Ayer estuve viendo el documental Crumb, producido por David Lynch, sobre Robert Crumb, su familia y sus idiosincrasias. Está dirigido por su amigo y compañero en los R. Crumb and his Cheap Suit Serenaders, Terry Zwigoff.
Imagen sacada de, como no, LPCover Lover
En él, el dibujante menciona su famosa portada de «Cheap Thrills» y habla de sus gustos musicales. Aunque no es el tema más importante del documental, la banda sonora refleja en parte estos gustos, compartidos con Zwigoff:
The music in CRUMB is jazz, blues and ragtime music from the early part of this century. Robert Crumb and director Zwigoff‘s twenty-five year-old friendship was founded on their mutual interest in this music. Both collect rare 78 rpm blues and jazz recordings of the late 1920’s. What’s more, they both played in The Cheap Suit Serenaders, a string band which recorded three lps of blues and jazz music for the Yazoo label. It was imperative to Zwigoff that the music for the film reflect their shared passion for an era of music that is for the most part forgotten today.
Zwigoff selected tunes by Ferdinand Morton (aka Jelly-Roll Morton), Scott Joplin, Joseph «King» Oliver, Joseph Lamb, and Geechie Wiley. Zwigoff says, «I knew I’d have to listen to these tunes five thousand times as the film came together, so I selected music that I loved and wouldn’t get tired of hearing.»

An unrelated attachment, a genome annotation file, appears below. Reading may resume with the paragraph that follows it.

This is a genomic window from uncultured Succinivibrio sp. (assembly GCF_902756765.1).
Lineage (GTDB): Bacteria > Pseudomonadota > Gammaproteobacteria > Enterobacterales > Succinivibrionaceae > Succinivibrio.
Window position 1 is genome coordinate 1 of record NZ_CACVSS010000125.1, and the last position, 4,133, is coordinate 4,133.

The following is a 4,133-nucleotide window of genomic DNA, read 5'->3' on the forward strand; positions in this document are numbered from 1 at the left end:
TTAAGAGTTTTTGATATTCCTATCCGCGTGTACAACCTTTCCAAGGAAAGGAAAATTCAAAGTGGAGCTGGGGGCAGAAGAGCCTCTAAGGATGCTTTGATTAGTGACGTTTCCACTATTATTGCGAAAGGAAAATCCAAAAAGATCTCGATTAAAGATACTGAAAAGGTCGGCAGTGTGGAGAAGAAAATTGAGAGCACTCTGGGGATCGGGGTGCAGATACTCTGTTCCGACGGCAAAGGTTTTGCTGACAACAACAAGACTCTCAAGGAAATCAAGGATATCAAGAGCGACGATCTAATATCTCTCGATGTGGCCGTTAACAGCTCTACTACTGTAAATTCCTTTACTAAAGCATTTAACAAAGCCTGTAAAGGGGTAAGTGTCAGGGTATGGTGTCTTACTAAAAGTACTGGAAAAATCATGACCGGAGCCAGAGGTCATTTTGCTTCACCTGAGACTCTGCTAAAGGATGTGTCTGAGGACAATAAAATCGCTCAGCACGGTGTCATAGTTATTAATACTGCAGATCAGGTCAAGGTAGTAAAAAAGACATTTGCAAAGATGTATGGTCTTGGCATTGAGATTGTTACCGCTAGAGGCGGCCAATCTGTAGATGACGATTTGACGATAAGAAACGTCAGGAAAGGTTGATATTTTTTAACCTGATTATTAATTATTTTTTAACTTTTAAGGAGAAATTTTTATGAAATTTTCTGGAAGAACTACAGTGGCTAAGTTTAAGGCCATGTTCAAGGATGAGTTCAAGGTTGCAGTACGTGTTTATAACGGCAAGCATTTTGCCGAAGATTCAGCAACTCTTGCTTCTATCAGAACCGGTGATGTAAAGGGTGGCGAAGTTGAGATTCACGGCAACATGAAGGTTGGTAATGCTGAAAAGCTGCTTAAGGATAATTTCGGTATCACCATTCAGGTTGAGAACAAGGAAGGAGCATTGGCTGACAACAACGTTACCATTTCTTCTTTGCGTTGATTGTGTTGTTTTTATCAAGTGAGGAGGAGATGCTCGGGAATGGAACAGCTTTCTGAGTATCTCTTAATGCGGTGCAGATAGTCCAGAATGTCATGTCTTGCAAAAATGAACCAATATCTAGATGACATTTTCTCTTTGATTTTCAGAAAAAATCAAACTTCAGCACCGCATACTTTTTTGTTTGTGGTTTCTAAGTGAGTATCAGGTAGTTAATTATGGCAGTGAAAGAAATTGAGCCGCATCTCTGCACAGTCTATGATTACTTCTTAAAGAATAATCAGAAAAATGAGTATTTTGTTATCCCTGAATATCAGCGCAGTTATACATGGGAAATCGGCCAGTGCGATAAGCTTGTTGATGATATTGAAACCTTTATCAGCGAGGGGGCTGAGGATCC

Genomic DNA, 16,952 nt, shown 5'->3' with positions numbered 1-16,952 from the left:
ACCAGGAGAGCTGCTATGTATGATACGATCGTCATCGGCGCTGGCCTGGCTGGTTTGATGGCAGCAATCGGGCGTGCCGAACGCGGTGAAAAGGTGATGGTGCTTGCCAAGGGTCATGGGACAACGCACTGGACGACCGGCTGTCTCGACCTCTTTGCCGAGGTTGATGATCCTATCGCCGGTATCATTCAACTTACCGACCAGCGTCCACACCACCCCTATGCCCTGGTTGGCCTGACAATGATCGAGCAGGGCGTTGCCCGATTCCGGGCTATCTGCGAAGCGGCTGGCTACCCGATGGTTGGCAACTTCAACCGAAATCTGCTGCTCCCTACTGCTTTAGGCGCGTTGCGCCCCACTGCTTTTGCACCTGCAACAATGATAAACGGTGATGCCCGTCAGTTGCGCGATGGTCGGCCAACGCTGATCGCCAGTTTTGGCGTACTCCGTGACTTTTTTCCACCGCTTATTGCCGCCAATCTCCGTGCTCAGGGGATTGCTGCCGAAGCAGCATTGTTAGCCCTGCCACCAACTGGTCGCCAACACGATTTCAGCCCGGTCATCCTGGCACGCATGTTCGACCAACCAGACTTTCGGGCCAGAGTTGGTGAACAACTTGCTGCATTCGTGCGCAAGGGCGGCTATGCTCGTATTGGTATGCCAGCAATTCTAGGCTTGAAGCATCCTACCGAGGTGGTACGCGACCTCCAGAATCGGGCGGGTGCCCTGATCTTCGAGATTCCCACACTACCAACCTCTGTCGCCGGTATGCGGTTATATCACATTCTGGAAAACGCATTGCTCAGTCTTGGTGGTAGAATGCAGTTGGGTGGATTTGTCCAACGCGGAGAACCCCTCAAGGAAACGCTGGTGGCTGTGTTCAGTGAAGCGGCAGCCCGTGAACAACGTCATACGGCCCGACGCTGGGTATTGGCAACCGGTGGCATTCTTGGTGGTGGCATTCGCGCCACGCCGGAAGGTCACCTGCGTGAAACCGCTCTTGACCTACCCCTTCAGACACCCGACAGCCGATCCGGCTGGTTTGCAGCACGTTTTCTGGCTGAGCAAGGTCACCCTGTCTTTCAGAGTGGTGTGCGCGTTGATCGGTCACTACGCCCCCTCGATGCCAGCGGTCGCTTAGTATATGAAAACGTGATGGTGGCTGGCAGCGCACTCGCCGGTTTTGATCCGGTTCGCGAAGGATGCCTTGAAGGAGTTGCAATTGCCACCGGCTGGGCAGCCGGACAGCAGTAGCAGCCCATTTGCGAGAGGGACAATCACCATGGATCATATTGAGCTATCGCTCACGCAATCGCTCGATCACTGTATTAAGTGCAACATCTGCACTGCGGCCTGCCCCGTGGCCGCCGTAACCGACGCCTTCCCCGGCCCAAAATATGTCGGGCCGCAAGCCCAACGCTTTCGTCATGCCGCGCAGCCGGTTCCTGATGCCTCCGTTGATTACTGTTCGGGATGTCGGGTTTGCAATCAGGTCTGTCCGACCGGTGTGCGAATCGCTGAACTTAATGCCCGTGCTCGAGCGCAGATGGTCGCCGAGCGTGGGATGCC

When possible, Zwigoff used original 78’s out of his own collection, for example, the 1930 King Oliver version of «Shake It and Break It» and Geechie Wiley’s «Last Kind Word Blues.» Zwigoff also called on two musician friends to help with the soundtrack: Louisiana pianist David Boeddinghaus and San Francisco-based guitarist Craig Ventresco. Boeddinghaus’s evocative piano arrangements are a great contribution to CRUMB, from «Ragtime Nightingale,» the opening credit music, to «A Real Slow Drag,» the Scott Joplin finale from the composer’s opera «Treemonisha,» which accompanies Crumb as he walks down the seedy section of Market Street in San Francisco.